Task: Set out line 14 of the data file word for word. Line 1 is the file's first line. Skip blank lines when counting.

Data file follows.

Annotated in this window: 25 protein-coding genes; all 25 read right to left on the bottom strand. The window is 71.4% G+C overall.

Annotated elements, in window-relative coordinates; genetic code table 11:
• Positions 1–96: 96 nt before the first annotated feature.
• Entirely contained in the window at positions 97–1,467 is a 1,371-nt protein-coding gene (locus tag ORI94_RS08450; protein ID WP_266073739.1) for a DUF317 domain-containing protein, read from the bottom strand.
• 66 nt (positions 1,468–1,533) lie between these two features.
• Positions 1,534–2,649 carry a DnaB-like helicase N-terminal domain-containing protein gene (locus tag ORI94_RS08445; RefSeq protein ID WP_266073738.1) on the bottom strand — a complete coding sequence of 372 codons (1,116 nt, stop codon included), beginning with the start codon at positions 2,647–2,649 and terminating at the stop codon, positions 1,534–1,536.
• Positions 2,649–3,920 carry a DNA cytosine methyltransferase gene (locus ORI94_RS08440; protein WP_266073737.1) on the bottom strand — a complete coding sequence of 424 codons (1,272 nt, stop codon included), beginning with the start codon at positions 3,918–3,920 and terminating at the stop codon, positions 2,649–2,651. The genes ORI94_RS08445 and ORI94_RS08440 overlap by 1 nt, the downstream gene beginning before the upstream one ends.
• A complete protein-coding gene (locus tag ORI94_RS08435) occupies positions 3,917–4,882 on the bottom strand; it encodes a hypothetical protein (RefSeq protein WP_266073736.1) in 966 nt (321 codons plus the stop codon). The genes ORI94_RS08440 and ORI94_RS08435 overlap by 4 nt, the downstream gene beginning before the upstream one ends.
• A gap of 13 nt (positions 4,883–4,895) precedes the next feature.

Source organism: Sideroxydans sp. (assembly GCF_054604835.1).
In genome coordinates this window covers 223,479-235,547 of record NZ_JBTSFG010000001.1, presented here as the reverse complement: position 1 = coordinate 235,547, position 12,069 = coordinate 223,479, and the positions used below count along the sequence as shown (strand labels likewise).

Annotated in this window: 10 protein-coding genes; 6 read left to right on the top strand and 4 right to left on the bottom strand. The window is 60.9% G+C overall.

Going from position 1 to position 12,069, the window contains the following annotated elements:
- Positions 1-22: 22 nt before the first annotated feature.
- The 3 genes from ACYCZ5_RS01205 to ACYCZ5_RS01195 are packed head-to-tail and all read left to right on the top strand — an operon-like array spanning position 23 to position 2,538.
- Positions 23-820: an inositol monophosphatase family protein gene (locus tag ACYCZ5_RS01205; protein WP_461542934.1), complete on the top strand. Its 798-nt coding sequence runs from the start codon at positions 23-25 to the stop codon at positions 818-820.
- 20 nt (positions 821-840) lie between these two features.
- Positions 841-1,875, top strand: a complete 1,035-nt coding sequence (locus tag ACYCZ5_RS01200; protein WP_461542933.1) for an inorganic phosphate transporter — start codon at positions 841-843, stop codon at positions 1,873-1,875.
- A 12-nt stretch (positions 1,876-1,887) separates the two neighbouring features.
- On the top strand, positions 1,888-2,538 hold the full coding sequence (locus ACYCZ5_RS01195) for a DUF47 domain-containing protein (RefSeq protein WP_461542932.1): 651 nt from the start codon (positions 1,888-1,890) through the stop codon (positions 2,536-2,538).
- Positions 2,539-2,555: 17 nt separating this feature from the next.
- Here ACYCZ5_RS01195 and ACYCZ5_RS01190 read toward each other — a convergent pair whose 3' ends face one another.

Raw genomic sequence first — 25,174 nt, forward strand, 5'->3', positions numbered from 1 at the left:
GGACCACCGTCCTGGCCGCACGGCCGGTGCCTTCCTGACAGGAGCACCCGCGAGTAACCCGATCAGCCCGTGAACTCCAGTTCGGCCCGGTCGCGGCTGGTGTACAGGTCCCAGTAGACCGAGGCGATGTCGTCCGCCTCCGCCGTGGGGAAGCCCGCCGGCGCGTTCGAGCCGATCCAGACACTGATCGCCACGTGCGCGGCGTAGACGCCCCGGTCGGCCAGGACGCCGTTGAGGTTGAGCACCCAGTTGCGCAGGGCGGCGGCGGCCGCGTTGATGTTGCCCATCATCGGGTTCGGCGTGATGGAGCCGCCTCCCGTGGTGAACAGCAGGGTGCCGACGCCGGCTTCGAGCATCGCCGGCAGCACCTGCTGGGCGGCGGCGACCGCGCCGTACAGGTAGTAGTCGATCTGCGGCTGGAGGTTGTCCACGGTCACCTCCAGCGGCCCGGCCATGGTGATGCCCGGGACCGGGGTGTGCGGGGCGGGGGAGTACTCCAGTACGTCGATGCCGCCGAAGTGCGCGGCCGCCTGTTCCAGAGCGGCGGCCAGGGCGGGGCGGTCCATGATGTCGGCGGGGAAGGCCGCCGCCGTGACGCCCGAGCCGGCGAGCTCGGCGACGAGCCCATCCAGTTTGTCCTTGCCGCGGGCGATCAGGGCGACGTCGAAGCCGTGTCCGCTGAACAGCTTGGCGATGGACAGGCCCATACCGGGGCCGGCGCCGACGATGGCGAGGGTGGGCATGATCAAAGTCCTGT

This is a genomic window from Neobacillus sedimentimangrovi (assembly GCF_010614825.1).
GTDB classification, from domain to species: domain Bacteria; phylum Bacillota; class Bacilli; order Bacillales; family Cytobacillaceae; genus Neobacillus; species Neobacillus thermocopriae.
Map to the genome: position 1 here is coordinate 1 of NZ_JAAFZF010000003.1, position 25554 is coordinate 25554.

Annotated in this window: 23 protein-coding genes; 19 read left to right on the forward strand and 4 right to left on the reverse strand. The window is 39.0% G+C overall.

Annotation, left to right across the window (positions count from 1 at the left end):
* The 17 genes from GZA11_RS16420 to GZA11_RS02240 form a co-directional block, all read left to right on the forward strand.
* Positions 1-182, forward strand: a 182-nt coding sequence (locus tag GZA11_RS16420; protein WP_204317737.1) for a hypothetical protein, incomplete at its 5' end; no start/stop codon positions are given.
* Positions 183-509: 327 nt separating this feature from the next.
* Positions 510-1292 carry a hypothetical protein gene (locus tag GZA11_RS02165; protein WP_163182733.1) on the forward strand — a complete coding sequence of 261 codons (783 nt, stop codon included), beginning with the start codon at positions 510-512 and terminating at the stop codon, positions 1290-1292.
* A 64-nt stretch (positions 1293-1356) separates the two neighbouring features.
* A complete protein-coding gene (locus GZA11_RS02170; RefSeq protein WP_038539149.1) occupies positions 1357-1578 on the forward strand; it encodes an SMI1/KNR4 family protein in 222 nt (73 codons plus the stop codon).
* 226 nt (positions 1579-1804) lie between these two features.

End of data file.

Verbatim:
- Positions 1-22: 22 nt before the first annotated feature.